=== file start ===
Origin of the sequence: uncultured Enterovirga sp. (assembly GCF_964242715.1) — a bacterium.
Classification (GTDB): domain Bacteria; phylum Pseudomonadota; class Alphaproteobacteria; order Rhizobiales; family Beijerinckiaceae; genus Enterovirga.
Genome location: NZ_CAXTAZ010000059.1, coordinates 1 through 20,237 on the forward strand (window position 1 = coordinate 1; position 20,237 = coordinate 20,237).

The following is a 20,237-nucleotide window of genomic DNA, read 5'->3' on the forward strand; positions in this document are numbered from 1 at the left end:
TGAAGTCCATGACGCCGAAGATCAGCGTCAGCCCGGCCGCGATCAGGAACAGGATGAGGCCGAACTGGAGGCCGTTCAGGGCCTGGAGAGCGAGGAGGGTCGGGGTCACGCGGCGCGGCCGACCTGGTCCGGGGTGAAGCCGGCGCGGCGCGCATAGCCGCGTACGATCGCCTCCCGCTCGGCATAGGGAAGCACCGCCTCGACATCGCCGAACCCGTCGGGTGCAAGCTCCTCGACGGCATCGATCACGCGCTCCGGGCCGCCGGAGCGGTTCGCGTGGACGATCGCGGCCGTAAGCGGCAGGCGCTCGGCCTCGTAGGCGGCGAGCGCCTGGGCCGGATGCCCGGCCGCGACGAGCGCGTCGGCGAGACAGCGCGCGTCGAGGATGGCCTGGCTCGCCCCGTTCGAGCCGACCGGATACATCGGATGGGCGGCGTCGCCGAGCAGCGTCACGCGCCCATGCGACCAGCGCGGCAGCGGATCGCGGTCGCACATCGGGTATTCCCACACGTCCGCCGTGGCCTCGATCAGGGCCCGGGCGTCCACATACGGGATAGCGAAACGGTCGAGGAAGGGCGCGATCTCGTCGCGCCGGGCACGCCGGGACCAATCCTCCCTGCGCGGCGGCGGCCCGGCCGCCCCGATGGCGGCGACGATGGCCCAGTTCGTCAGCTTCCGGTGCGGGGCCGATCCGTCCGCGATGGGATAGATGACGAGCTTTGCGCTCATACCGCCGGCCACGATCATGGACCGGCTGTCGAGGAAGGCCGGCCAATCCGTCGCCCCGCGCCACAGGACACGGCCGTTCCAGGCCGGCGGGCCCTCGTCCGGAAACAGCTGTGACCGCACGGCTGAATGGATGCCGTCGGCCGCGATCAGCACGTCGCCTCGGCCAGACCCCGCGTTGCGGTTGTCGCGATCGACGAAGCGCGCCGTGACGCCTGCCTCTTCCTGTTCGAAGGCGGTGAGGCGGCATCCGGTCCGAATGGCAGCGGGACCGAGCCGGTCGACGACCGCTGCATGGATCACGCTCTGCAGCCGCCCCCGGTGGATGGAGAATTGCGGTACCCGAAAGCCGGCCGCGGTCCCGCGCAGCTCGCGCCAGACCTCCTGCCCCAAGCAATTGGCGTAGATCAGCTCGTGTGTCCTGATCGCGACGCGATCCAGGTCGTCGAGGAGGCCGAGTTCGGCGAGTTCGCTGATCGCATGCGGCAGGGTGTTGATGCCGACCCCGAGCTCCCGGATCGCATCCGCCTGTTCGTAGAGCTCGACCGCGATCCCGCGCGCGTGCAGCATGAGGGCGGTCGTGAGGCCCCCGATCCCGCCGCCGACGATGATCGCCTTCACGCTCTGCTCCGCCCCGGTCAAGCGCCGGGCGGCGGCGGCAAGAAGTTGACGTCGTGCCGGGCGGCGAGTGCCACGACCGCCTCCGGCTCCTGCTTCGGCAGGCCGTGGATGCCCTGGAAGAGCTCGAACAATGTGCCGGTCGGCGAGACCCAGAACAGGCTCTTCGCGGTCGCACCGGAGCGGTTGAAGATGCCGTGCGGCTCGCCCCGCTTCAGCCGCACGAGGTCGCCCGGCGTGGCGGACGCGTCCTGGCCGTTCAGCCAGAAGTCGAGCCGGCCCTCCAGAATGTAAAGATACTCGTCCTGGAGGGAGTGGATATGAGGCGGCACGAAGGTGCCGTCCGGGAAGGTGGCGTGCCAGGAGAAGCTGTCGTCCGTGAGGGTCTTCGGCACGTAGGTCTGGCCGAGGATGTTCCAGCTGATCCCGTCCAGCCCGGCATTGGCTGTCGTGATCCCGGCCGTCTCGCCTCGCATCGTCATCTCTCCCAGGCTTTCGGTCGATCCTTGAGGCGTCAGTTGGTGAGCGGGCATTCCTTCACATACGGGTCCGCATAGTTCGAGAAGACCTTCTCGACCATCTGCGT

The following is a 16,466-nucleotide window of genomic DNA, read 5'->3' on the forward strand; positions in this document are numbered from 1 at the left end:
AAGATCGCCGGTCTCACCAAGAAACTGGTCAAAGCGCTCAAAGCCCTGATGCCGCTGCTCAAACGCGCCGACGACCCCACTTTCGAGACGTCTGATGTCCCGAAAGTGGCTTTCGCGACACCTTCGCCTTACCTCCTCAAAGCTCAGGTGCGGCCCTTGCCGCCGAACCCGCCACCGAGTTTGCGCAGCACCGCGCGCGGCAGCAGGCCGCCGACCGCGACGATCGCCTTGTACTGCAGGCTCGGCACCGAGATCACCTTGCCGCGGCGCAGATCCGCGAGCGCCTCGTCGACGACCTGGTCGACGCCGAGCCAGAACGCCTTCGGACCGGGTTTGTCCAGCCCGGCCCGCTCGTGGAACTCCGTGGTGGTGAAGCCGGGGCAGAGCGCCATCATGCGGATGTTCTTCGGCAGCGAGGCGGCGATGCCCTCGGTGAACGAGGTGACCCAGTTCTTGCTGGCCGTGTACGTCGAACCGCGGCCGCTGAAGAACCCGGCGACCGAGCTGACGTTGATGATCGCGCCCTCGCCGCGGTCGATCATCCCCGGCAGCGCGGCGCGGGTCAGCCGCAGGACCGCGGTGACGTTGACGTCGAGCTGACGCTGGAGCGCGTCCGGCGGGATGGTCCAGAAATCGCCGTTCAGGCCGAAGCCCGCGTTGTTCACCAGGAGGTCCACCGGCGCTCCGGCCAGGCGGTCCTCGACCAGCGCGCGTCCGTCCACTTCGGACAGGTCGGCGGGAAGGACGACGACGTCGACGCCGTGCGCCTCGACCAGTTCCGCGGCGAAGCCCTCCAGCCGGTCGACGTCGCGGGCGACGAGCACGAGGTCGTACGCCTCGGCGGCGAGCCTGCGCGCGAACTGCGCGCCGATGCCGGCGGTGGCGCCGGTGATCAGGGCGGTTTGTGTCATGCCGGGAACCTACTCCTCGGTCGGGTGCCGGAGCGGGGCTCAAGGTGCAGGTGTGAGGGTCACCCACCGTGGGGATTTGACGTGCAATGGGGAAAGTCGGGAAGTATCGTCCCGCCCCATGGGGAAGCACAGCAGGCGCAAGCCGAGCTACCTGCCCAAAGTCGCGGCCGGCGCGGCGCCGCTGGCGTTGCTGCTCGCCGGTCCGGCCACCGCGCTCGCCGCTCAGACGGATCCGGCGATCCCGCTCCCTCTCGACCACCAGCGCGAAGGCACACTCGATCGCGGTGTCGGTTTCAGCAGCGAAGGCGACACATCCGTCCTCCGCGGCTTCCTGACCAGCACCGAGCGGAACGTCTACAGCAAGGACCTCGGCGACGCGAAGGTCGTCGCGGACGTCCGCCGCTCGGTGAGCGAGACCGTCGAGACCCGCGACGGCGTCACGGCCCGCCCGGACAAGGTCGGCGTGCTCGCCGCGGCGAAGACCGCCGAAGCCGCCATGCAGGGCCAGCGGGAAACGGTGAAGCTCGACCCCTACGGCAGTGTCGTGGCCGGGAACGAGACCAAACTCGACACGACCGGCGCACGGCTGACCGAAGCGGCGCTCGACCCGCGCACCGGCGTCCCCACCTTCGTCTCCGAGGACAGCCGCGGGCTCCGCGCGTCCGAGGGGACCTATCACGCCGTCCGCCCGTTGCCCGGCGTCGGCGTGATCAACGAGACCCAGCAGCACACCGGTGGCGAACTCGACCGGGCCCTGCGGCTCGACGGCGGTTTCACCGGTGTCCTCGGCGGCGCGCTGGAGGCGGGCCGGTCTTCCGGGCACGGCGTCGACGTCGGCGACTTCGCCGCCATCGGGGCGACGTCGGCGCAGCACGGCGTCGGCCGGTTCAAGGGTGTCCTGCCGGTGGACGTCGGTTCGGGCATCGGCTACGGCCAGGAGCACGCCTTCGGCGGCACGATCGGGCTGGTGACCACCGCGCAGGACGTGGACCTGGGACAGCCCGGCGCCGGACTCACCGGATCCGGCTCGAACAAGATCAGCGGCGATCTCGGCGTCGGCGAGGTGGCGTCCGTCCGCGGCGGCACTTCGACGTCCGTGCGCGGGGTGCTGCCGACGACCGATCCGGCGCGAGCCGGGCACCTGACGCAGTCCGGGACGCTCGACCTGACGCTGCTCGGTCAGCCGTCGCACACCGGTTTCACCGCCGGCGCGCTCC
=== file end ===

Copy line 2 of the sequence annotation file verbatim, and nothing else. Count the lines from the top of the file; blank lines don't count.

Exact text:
Classification (GTDB): domain Bacteria; phylum Pseudomonadota; class Alphaproteobacteria; order Rhizobiales; family Beijerinckiaceae; genus Enterovirga.